As for other labs, programs are being cancelled. The core missions are moving forward, but to my eyes it looks like much else must be sacrificed – investments that are meant to bear fruit in the future – in order to simply support the status quo. Any scientists will tell you that maintaining the status quo has rarely led to scientific breakthroughs. And one then has to ask, how many of those breakthroughs shaped our modern world? How many are so indispensable that we don’t even think about them? How many of them, if not pioneered by unchecked scientific enthusiam – enthusiasm that wasn’t curbed by the budgets of patrons, kings, or governments – would have stalled and lain in wait for the next unchecked mind?

So in the midst of all this fear, uncertainty, and doubt, I see terrible things in store for my homeland. I see a nation fooled into thinking it is safe, where those who might help to insure security are shut from the process or budgeted out of existence. I see a nation accepting military action without the force of question required to cease it. I see a nation woefully committed to cleaning up its own mess in Iraq. I see a nation bleeding its educational and scientific base dry to accomplish its clean up, and I see it looking away from the mess it will have to deal with when students and teachers and scientists go elsewhere.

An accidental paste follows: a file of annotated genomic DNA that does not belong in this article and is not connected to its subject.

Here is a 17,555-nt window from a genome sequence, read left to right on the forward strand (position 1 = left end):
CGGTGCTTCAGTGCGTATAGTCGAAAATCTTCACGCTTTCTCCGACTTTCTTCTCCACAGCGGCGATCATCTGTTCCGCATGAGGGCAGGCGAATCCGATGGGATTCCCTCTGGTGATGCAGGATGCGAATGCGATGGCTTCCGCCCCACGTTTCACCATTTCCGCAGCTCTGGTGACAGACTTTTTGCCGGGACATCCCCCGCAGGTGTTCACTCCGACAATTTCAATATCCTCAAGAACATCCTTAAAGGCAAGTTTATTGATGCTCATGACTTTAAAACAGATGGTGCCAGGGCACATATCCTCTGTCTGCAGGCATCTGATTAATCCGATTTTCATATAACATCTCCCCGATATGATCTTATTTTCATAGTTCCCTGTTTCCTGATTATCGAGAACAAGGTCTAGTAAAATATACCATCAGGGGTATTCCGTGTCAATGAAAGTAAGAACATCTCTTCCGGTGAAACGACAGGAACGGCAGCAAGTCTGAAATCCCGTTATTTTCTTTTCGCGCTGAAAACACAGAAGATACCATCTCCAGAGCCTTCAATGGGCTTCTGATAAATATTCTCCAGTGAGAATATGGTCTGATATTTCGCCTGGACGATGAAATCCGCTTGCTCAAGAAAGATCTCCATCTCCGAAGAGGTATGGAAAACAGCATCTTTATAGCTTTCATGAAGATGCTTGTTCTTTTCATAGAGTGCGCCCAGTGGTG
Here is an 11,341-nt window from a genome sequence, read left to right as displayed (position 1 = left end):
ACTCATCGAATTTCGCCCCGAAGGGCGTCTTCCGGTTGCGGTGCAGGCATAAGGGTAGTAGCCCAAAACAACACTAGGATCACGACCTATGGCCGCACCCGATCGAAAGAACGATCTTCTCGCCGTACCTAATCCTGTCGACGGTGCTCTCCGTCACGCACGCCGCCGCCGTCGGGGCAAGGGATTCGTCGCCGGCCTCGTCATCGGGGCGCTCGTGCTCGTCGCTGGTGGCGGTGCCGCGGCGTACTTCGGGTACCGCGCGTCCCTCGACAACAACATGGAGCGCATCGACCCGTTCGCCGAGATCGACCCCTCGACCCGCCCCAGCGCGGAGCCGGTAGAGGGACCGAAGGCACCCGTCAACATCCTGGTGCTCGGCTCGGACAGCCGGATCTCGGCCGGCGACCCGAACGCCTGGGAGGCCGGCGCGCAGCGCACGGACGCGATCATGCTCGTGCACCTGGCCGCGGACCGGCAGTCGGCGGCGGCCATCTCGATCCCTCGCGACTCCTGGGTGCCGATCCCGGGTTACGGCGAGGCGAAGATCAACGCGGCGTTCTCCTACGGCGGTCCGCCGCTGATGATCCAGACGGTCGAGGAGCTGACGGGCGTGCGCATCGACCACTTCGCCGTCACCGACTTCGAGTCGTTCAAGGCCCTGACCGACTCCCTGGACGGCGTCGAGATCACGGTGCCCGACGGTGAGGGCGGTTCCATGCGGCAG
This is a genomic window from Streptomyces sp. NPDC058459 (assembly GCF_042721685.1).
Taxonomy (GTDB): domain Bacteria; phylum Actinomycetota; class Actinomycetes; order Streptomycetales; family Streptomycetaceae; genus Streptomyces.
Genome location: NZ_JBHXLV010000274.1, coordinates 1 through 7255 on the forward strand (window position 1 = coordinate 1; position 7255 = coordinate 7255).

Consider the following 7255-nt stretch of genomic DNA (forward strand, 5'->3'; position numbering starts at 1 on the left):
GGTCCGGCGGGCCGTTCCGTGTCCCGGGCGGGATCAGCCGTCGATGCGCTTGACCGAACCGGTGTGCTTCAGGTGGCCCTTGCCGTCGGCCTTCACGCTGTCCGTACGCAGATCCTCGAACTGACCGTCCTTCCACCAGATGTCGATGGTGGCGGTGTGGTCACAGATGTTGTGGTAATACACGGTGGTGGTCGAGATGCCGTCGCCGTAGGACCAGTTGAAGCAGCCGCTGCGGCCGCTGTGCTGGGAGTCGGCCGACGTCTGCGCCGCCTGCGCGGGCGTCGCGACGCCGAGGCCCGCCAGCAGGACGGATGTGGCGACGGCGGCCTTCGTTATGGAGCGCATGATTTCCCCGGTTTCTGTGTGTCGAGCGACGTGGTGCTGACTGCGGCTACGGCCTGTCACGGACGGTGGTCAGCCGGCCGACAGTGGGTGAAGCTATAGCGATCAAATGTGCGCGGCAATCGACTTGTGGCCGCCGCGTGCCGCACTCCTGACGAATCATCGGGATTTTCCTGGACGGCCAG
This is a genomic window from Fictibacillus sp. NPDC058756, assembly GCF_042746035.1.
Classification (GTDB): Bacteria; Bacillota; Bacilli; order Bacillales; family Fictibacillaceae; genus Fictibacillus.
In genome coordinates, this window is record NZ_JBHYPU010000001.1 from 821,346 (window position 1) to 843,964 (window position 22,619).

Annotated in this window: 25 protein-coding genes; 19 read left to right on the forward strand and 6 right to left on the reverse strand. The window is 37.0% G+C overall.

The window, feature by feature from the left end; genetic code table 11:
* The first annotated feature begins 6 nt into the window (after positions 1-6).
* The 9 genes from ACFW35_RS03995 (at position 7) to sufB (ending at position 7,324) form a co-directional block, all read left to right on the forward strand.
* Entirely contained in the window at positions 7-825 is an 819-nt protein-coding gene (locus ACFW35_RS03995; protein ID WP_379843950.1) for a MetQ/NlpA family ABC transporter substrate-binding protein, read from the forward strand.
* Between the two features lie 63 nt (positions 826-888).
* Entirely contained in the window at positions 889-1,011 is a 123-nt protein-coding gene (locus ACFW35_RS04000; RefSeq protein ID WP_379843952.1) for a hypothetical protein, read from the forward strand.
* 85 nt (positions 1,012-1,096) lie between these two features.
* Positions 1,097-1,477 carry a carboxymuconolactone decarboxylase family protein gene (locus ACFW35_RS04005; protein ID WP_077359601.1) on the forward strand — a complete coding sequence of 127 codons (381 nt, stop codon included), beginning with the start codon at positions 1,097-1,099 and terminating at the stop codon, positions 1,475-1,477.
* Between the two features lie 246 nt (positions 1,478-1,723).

I see a government prepared to spend all it can to eat the cost of Iraq, while leaving the rest with lean.

Sodom and Gomorrah

**Written in Chicago, Midway airport on Feb. 4, 2005**

As my favorite comedian, Lewis Black, once said – and here I paraphrase – “for
only the second time in history, Sodom and Gomorrah have been
rebuilt”. He was referring to Las Vegas, and for a long time I think I
was almost convinced that Las Vegas might be someplace fun I’d visit
someday. Well, two things have happened today – two seemingly
dichotomous things. The first is that I’ve decided that, in fact, Las
Vegas is where stupid people go to throw away their money. The second
is that I got my wish.

Today is the day I return from Boston to home, in California. After a
long and arduous couple of weeks, I am finally heading home. Don’t
misunderstand me; it was productive and rewarding on about a dozen
levels, and I am excited to have another chance to come back to MIT very
soon and focus. However, as these things often are, the reward
is draining. To add to this, when I arrived at Chicago’s Midway
Airport (where I am writing this), I discovered that the second leg of
my return journey will add an extra stop: Las Vegas.

So that explains the second thing that happened. What about the
first, you wonder? I’m getting to it. On the first leg of my flight,
the people sitting behind me were going to Vegas. They weren’t just
going there, they were **excited** about going there. You could smell
last night’s bender on their skin. It was a reek that I can only liken
to the soliloquy by Agent Smith from “The Matrix”. “I can taste your
stink,” he said, wiping his hands across Morpheus’ glistening head.

The first thing that convinced me that stupid people go to Las Vegas
was the modern irony that their journey presented. They are, in many
ways, the quintessential American that I as a scientist abhor (but